To hear the stories of those around the world bringing heaven to their piece of the planet was an incredible picture of dancers dancing upon injustice. From the hurricane ravaged streets of New Orleans to the Zimbabwean villages that have no drinking water to the tribes in the Philippines that have no toilets, we heard story after story of the Kingdom of God coming to these places through the church. One Church. One God. Many different faces, places and cultures.

Coming on the heels of my last post, I am absolutely convinced that God is alive and well and he is concerned and connected with all of humankind. He is a global God and his Kingdom is powerfully and forcefully advancing through the love, lives and commitment of his followers.

Sunday, March 18, 2007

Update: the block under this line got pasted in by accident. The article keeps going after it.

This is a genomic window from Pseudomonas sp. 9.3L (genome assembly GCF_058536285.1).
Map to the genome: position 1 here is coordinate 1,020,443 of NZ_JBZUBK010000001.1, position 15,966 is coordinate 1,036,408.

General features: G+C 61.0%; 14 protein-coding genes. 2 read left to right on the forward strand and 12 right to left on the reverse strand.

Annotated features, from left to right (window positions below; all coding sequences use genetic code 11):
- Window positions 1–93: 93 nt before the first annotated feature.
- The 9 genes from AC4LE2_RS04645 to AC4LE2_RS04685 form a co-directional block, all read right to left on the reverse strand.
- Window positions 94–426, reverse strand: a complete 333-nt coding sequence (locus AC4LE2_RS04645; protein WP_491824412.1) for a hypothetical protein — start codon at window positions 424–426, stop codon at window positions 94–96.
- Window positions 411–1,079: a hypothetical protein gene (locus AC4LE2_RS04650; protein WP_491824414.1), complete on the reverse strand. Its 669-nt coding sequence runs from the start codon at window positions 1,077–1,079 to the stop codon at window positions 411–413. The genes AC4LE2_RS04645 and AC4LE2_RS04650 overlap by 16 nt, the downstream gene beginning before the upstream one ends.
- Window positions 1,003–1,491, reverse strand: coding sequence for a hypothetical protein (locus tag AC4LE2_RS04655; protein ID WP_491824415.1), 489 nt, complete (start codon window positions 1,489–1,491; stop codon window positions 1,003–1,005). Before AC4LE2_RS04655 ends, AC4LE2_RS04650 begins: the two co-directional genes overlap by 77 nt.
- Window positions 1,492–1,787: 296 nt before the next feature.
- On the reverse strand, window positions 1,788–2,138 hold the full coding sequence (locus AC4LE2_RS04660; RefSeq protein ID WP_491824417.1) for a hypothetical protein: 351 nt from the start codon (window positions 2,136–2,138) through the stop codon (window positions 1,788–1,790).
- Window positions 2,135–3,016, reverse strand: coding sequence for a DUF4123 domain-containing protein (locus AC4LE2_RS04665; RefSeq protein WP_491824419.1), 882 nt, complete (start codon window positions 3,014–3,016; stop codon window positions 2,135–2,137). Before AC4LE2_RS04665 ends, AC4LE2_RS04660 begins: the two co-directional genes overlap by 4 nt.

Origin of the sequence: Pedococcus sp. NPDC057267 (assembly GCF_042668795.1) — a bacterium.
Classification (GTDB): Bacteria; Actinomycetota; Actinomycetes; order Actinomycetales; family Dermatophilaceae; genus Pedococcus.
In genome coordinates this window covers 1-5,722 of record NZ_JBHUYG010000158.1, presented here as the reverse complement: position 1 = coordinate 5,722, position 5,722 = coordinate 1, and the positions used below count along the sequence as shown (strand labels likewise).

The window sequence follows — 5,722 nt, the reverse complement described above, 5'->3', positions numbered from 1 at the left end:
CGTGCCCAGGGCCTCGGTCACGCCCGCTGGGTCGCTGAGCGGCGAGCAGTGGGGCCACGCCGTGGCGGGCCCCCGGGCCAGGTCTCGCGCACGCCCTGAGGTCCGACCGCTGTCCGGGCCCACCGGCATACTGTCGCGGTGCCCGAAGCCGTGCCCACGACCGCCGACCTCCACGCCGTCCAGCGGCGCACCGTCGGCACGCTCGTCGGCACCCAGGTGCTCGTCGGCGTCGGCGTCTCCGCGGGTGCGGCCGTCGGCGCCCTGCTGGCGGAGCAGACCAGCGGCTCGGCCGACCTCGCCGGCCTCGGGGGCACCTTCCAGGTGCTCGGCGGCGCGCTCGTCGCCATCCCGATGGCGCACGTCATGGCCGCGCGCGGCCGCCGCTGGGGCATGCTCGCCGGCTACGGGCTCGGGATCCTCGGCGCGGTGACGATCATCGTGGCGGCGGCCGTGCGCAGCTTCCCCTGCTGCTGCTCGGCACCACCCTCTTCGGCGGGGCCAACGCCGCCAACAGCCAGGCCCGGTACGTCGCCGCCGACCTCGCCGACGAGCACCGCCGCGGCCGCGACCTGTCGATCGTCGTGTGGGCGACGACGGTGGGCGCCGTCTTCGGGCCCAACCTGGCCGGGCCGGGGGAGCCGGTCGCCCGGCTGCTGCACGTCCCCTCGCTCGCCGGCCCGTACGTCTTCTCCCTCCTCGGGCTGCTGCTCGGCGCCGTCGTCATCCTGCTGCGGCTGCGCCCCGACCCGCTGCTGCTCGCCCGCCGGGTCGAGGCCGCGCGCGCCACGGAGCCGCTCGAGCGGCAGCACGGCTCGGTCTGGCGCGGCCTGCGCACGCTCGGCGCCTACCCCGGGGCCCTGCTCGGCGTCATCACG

Image is Everything

“So, God created man in his own image, in the image of God he created him.”

What an extraordinary idea – the Creator of the universe choosing to create every single man; every single woman on the planet in his own image.

Once when asked what the greatest commandment was, Jesus replied, “Love God with all of your heart, mind, soul and strength. This is the first and greatest commandment. And the second is like it: love your neighbor as yourself.”

As I have pondered these words over and over again, I am continually intrigued with the fact that Jesus did not separate the two. The man asked, “What is the greatest commandment?” It seems to me that Jesus could have stopped after saying, “Love God with all of your heart, mind, soul and strength.” But he didn’t. He felt the need to take it to the next level. And not only did he take it to the next level, but he actually said that the second commandment was like the first.

It’s almost as if in the eyes of Jesus, you can’t have one without the other.

It’s almost as if Jesus is saying, you don’t really love God if you don’t love people.

I feel that God has really been stirring something deep within me in this area of loving others over the last year or so. I seem to be a pretty slow learner, so I can’t say that I’ve got it yet, but I do believe that I’m on my way.